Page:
And none of this means that it doesn’t matter if information is presented to someone in a form that they can understand whenever possible, whether that means in simplified language, with pictures, subtitles, or in whatever way increases its accessibility. It means that preemptive assumptions about what someone will or won’t understand aren’t a reason to not even present them with the information (or discussion, or work of art, or material that the rest of their class is learning).

How are we supposed to wrestle with information we’re not allowed access to? How are we supposed to ever understand if the fact that we don’t understand is reason enough to keep us from the tools of understanding? Like, do you see the trap?

It starts to look like you don’t, in fact, want us to understand.

Non-disabled people are presumed to be capable of learning from experience and becoming better informed over time. Part of that process is necessarily not understanding something at some point.

If the benchmark we have to meet to be given vital information about ourselves and our own lives is that there is no point at which we don’t or can’t understand it, that’s a game we can never win, because that’s not possible.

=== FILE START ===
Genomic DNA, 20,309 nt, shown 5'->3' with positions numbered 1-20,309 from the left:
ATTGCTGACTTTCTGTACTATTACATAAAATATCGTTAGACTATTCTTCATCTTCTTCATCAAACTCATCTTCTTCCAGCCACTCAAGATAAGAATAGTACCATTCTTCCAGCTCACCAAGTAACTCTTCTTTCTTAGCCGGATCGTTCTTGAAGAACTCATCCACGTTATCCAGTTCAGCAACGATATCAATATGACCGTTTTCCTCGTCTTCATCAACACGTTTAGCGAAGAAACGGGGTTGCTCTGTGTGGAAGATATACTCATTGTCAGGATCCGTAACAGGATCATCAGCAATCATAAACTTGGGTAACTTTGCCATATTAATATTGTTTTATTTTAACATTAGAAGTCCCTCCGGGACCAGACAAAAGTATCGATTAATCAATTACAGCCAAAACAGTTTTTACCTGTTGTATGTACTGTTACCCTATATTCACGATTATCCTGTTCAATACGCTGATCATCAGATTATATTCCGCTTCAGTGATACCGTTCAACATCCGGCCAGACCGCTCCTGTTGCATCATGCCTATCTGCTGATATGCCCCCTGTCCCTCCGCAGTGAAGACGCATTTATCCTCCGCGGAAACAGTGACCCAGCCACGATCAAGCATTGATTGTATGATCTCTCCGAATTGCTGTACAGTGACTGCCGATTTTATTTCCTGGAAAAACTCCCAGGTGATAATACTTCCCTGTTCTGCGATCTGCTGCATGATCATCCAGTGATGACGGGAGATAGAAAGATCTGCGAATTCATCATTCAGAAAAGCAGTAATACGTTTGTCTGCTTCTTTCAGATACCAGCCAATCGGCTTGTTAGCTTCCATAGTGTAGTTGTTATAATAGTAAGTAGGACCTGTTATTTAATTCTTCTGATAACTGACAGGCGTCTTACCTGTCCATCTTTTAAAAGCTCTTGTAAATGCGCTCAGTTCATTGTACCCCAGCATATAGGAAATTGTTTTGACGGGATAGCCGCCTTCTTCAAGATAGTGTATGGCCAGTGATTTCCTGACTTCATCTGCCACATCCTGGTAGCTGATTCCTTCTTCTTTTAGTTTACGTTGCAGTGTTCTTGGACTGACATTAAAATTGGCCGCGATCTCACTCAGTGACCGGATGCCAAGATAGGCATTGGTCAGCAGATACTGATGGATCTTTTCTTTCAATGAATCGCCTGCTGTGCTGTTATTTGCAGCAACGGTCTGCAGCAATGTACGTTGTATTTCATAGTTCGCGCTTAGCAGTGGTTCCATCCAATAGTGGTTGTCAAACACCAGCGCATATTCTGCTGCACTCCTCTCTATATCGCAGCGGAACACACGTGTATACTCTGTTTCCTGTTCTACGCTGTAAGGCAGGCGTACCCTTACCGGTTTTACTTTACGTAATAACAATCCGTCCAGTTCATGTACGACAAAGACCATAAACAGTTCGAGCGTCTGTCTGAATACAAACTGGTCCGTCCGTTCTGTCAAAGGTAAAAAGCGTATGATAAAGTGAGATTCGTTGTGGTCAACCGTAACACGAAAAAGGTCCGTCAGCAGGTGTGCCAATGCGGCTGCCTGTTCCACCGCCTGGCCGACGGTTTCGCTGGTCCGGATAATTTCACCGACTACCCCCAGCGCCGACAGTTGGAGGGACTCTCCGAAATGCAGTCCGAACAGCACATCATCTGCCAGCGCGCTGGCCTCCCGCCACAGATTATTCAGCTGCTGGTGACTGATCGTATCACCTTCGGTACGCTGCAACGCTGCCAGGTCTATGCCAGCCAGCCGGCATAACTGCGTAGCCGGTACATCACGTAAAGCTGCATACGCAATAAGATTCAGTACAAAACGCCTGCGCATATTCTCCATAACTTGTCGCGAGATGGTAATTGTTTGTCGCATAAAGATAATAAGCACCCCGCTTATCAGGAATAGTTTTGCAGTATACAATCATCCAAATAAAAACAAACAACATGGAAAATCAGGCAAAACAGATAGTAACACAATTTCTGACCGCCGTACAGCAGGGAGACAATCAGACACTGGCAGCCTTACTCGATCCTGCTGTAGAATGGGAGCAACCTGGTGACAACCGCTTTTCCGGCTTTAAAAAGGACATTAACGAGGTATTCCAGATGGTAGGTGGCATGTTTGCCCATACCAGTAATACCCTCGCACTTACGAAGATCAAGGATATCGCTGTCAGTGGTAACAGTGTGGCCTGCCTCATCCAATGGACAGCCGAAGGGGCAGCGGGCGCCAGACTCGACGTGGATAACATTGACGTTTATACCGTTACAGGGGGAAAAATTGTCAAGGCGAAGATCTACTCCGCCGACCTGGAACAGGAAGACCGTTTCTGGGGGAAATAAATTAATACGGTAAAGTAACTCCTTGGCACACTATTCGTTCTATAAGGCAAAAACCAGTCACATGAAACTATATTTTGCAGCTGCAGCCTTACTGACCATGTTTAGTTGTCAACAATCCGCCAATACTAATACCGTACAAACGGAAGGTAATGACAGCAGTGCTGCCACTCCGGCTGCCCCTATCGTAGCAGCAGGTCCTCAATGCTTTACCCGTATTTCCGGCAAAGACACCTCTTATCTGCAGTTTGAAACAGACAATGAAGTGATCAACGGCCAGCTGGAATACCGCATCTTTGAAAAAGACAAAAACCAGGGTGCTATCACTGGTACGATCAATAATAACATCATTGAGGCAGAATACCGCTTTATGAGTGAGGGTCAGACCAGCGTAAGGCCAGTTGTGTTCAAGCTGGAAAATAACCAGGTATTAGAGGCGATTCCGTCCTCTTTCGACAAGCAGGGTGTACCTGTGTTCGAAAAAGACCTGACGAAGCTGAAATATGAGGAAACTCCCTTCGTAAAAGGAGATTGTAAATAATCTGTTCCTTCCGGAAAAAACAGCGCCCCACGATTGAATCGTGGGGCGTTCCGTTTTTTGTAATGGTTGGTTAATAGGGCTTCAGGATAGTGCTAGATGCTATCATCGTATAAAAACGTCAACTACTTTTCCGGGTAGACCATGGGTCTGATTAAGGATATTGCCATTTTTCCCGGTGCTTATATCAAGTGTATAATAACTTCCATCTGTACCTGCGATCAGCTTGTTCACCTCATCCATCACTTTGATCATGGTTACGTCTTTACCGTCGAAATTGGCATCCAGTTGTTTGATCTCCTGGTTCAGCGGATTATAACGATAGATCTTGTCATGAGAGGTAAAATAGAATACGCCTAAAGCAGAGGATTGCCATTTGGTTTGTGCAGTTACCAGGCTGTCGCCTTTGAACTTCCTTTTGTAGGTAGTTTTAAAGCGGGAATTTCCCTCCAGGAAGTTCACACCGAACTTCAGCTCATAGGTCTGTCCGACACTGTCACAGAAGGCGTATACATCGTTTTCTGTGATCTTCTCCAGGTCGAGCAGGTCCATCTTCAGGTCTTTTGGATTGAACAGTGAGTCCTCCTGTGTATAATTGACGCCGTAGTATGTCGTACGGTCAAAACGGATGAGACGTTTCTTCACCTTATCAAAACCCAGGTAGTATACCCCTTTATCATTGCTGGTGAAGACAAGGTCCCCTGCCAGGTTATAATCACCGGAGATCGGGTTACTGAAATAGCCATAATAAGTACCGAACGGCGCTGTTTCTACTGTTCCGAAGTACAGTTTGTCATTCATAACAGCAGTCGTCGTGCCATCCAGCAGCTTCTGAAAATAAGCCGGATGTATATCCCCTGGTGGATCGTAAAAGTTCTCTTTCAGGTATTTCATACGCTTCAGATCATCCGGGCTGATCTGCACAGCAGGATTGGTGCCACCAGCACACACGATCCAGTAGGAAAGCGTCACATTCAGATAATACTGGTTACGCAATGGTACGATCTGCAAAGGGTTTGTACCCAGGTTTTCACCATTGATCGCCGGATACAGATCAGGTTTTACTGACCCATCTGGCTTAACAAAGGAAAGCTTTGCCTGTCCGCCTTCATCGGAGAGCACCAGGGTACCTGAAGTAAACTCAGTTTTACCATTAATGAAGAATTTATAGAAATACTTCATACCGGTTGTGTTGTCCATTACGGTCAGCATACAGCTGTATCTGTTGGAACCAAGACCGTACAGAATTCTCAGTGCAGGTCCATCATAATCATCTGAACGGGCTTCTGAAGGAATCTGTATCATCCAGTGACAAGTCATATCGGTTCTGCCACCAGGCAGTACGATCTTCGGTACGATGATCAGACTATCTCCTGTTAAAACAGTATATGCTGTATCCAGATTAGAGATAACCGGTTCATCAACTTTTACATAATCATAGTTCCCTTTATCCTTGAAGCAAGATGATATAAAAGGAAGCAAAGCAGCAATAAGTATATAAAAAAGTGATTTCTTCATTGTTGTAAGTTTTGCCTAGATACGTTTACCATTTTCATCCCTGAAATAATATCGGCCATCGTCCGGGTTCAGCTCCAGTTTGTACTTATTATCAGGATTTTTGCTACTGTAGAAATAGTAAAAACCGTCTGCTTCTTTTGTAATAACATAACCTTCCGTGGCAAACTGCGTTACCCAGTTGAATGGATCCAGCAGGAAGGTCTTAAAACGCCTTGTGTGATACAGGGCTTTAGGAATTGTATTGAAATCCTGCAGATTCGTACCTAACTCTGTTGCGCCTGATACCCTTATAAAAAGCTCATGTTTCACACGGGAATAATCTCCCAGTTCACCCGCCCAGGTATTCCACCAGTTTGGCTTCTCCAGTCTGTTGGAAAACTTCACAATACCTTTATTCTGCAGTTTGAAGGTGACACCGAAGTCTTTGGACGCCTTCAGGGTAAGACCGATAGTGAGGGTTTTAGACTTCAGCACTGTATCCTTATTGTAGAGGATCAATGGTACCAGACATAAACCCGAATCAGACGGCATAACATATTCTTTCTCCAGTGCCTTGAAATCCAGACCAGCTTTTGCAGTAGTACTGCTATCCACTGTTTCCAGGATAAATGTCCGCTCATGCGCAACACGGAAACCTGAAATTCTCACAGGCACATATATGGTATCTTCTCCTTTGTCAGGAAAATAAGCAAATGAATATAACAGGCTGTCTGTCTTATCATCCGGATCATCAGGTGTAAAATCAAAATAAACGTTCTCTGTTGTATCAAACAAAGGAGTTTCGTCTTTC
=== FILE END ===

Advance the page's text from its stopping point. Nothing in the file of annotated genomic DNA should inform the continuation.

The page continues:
If whatever assumption somebody wants to make about whether we will or won’t understand is enough to deny us the information that would allow us to exercise more informed control over our own lives…how are we ever supposed to gain the rights to information, or to greater autonomy?

Just don’t be disabled?


And one major irony is that we write and write and write and write about the importance of knowing, of having language for our experiences, about what it means to be autistic, to be disabled, about the positives and the negatives, about the harm of compliance training, about the harm of indistinguishability as a therapy goal, about what acceptance does and doesn’t mean—and the majority of non-disabled parents and professionals persist in not understanding. Often sincerely. But often willfully. A lot of people just struggle with what we’re saying, but a lot of people keep intentionally twisting and misrepresenting what we say and hearing only what they’re determined to hear.